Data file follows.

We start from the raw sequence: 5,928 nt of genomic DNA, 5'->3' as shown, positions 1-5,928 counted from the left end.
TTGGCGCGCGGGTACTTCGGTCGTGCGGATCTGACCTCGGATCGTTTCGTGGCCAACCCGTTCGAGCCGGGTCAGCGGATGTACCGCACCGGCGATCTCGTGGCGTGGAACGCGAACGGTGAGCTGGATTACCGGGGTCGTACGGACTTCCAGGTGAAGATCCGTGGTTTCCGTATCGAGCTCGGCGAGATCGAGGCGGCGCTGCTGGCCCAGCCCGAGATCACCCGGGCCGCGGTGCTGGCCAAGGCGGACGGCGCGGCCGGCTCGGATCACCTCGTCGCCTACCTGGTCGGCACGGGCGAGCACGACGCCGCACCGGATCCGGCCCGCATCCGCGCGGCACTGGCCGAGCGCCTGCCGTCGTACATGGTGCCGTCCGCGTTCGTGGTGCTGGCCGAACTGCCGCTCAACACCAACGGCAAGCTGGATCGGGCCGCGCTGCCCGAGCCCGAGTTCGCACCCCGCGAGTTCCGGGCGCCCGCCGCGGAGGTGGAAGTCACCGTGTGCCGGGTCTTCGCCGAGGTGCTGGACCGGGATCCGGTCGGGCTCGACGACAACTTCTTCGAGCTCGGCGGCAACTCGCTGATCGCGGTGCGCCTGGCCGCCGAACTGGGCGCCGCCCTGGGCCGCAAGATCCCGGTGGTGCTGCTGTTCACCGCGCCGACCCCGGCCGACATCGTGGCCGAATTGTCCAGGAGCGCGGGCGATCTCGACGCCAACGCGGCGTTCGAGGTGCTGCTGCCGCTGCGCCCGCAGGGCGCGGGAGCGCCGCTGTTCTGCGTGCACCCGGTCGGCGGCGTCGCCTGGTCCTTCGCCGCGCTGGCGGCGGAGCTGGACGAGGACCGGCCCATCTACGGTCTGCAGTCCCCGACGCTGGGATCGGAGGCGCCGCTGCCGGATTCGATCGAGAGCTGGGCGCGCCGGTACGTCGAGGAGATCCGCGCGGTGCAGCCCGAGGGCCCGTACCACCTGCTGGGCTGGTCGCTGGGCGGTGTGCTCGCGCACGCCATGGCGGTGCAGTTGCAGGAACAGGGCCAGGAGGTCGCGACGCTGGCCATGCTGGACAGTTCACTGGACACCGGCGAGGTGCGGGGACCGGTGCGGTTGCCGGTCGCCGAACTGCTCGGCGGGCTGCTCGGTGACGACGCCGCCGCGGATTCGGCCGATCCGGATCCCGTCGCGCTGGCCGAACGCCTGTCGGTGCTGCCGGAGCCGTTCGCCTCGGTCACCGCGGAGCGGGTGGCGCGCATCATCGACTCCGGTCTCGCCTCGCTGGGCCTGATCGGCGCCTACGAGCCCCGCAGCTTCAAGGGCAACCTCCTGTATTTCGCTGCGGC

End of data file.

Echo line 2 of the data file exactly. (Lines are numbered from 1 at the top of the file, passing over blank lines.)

TTGGCGCGCGGGTACTTCGGTCGTGCGGATCTGACCTCGGATCGTTTCGTGGCCAACCCGTTCGAGCCGGGTCAGCGGATGTACCGCACCGGCGATCTCGTGGCGTGGAACGCGAACGGTGAGCTGGATTACCGGGGTCGTACGGACTTCCAGGTGAAGATCCGTGGTTTCCGTATCGAGCTCGGCGAGATCGAGGCGGCGCTGCTGGCCCAGCCCGAGATCACCCGGGCCGCGGTGCTGGCCAAGGCGGACGGCGCGGCCGGCTCGGATCACCTCGTCGCCTACCTGGTCGGCACGGGCGAGCACGACGCCGCACCGGATCCGGCCCGCATCCGCGCGGCACTGGCCGAGCGCCTGCCGTCGTACATGGTGCCGTCCGCGTTCGTGGTGCTGGCCGAACTGCCGCTCAACACCAACGGCAAGCTGGATCGGGCCGCGCTGCCCGAGCCCGAGTTCGCACCCCGCGAGTTCCGGGCGCCCGCCGCGGAGGTGGAAGTCACCGTGTGCCGGGTCTTCGCCGAGGTGCTGGACCGGGATCCGGTCGGGCTCGACGACAACTTCTTCGAGCTCGGCGGCAACTCGCTGATCGCGGTGCGCCTGGCCGCCGAACTGGGCGCCGCCCTGGGCCGCAAGATCCCGGTGGTGCTGCTGTTCACCGCGCCGACCCCGGCCGACATCGTGGCCGAATTGTCCAGGAGCGCGGGCGATCTCGACGCCAACGCGGCGTTCGAGGTGCTGCTGCCGCTGCGCCCGCAGGGCGCGGGAGCGCCGCTGTTCTGCGTGCACCCGGTCGGCGGCGTCGCCTGGTCCTTCGCCGCGCTGGCGGCGGAGCTGGACGAGGACCGGCCCATCTACGGTCTGCAGTCCCCGACGCTGGGATCGGAGGCGCCGCTGCCGGATTCGATCGAGAGCTGGGCGCGCCGGTACGTCGAGGAGATCCGCGCGGTGCAGCCCGAGGGCCCGTACCACCTGCTGGGCTGGTCGCTGGGCGGTGTGCTCGCGCACGCCATGGCGGTGCAGTTGCAGGAACAGGGCCAGGAGGTCGCGACGCTGGCCATGCTGGACAGTTCACTGGACACCGGCGAGGTGCGGGGACCGGTGCGGTTGCCGGTCGCCGAACTGCTCGGCGGGCTGCTCGGTGACGACGCCGCCGCGGATTCGGCCGATCCGGATCCCGTCGCGCTGGCCGAACGCCTGTCGGTGCTGCCGGAGCCGTTCGCCTCGGTCACCGCGGAGCGGGTGGCGCGCATCATCGACTCCGGTCTCGCCTCGCTGGGCCTGATCGGCGCCTACGAGCCCCGCAGCTTCAAGGGCAACCTCCTGTATTTCGCTGCGGC